Jusqu’à la fin du monde

by Timothy Murphy

i.m. Alan Sullivan, 1948-2010

I. Mount Washington

Skis lashed to their racks,
mad motorists careen
to Tuckerman’s Ravine.
Skis strapped to their backs,
they climb four thousand feet
to schuss that fabled run.
Warmed by New England sun
two goatish boys in heat
lock eyes.
                I see them rise,
rise to resume their climb—
the tall test of the peak
and the sea-glimpse they seek
from a rock white with rime.

II. Two Climbers

Shedding our heavy packs,
we thought it no great feat
to storm a vertical mile,
then beat a steep retreat.

Our trails?  Now needle tracks
from an infusion chair.
Gamely, he feigns a smile
just to ascend a stair.

III. Black Joe Lake

It’s a hard hike, not a ride,
the climb to Haystack Mountain.
I used needle-nosed pliers
to flatten the barb on my fly.
The trout wouldn’t quit hitting.
A gale was at my back,
and oh how I flung that fly!

Switchbacking down the creekbed
with cutthroat in my creel,
glissading down the snow,
I was aloft, afloat.
Remembering that, I feel
a Linda Ronstadt song
rise in my thirsty throat.

At the tent my brother goat
dug out the lemon pepper
and olive oil from his pack.
I recall Trout Amandine
poached on the just-west side
of Wyoming’s Great Divide
before we hit the sack.

IV. Apart

Alan, each year I grow more overwhelmed
by memory, much as a sloop we helmed
was laid flat by the gust front of a squall.

I dream we walk the fields we owned, and all
the grasses whisper snatches of a song,
its making now nearly four decades long.

V. Epiphany

Terns from another world.
Failing, he heard them screech,
beckon him as they twirled
over his stretch of beach.

Breeze blew from the land,
and softly fell the swell
at low tide on the sand,
low tide for him as well.

A hard shell is the self.
They sang, “You are not alone.”
The continental shelf
sounded the pedal tone.

VI. Ride Together

You feed a cold, he knows, but starve a cancer.
His pipe-stem arms, ribbed to a swollen belly,
the victim of his failing diuretics,
his abdomen drowning itself in saline—
arms that were once the masters of an orchard,
loppers of limbs, and builders of our bonfires,
arms that steadied me up a snow-choked chimney
on Squaretop, where we viewed the ice on Gannet,
its glacier shrinking in Wyoming summer—
arms that hoisted our mainsail to the masthead,
grinders of winches, trimmers of our headsails—
those arms embrace me now, while in his brown eyes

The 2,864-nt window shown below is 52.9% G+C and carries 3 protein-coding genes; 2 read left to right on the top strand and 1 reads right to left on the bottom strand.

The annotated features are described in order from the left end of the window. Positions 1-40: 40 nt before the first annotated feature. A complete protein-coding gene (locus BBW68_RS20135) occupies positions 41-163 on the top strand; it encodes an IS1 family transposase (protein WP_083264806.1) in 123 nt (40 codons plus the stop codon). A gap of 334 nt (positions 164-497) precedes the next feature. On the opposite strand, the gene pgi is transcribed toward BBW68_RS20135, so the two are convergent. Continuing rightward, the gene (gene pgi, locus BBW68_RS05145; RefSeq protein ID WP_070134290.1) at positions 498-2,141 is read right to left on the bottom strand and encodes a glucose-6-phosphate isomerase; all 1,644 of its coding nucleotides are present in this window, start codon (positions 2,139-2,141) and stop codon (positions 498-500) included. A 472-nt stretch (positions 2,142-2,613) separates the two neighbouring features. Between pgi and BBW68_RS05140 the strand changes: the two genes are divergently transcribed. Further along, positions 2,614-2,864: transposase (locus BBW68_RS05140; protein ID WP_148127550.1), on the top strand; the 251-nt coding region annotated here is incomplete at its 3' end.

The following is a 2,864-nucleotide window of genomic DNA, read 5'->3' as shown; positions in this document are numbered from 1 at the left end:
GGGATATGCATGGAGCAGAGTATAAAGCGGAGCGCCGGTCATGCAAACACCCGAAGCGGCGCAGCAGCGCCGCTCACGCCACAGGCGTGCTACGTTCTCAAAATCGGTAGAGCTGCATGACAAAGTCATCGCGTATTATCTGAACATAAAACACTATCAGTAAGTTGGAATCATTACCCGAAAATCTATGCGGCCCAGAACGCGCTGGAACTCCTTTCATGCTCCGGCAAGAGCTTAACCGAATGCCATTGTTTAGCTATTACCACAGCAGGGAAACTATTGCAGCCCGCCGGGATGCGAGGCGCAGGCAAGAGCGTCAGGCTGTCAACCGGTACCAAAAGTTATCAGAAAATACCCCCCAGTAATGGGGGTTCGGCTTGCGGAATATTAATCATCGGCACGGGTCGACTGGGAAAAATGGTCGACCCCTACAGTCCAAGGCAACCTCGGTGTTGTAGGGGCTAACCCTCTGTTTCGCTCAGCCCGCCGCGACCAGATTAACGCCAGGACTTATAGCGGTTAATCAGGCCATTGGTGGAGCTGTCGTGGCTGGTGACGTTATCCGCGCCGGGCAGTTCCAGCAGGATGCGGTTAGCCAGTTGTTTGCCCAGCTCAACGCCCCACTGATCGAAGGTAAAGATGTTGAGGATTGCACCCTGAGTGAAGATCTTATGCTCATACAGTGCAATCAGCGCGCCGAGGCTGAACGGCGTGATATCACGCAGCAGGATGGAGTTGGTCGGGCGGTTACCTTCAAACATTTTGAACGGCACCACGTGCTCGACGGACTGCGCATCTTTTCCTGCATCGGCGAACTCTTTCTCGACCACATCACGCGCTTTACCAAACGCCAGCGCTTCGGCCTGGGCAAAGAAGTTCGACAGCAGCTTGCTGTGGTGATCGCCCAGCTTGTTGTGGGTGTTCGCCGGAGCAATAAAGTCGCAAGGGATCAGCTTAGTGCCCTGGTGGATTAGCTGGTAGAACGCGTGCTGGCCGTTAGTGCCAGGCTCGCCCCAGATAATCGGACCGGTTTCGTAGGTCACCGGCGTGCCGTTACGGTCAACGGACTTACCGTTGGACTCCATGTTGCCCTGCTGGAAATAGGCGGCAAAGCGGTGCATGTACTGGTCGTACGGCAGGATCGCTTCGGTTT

my blue eyes blur.  The mirror is too distant.
All that my loins recall, let it be nameless.

Says he: “A last request.  Do not dishonor
my memory by drowning in your whiskey.”

VII. So, like a shattered column…

You, with your dreams of casting off the lines
tethering me—pinned on a leeward shore
where on dramatic nights tornadoes roar
             and your designs
to free me from the prairie are no more
than rowing in a circle with one oar—
waste on a beach in Florida.  A barge
bearing three Queens steers for the dusky pier,
             embarks its charge
          and sets its sails to clear
the bar, leaving behind Sir Bedevere.

VIII. Psalm 22
“I am no man, a worm.”
Shortened, the life he loathes
and loves draws to its term.
“They portioned out my clothes.”
“Thou hast forsaken me,”
man in his anguish cries.
Christ on Calvary?
David in Jahweh’s eyes?
“My God, you heed me not.
You drew me from the womb.”
Suffering is our lot.
Rock, roll from the tomb.

IX. The Translator
Nearing the end he wanted to give thanks
for foxhole faith and a last-minute turning,
thanks for the heart whose coals he nightly banks,
knowing that dawn will find his ardor burning
     whether he dies or lives.
     What he can give, he gives
to King David, patriarch of his yearning.
Six weeks to live have turned into a year.
His fevers render David into measure.
There are eight psalms to go. What is to fear?
Revenge for looting of a dragon’s treasure?
      It’s literature’s loss
      but no death on the cross
this patient suffers at his Father’s leisure.
Few of us grapple with the Holy Spirit.
Grant me more time, Lord, I’m forever trying
to hide in corn rows,  then behind me hear it,
the dove flying from water, cooing, crying:
      “Faith.  Yours to inherit.
      Death. Yours, you must bear it.
Let you prove worthy of your lover’s dying.”

X. Tête Rouge Cache

Had I a wooden ship
to bear my love from me,
I’d fire it at its slip,
then warp it out to sea.
Or must I strew his ashes
on wild Wyoming passes
climbed in the Seventies?
The thought of that abashes
me and my aching knees.
He’ll sleep in prairie grasses
under his apple trees.


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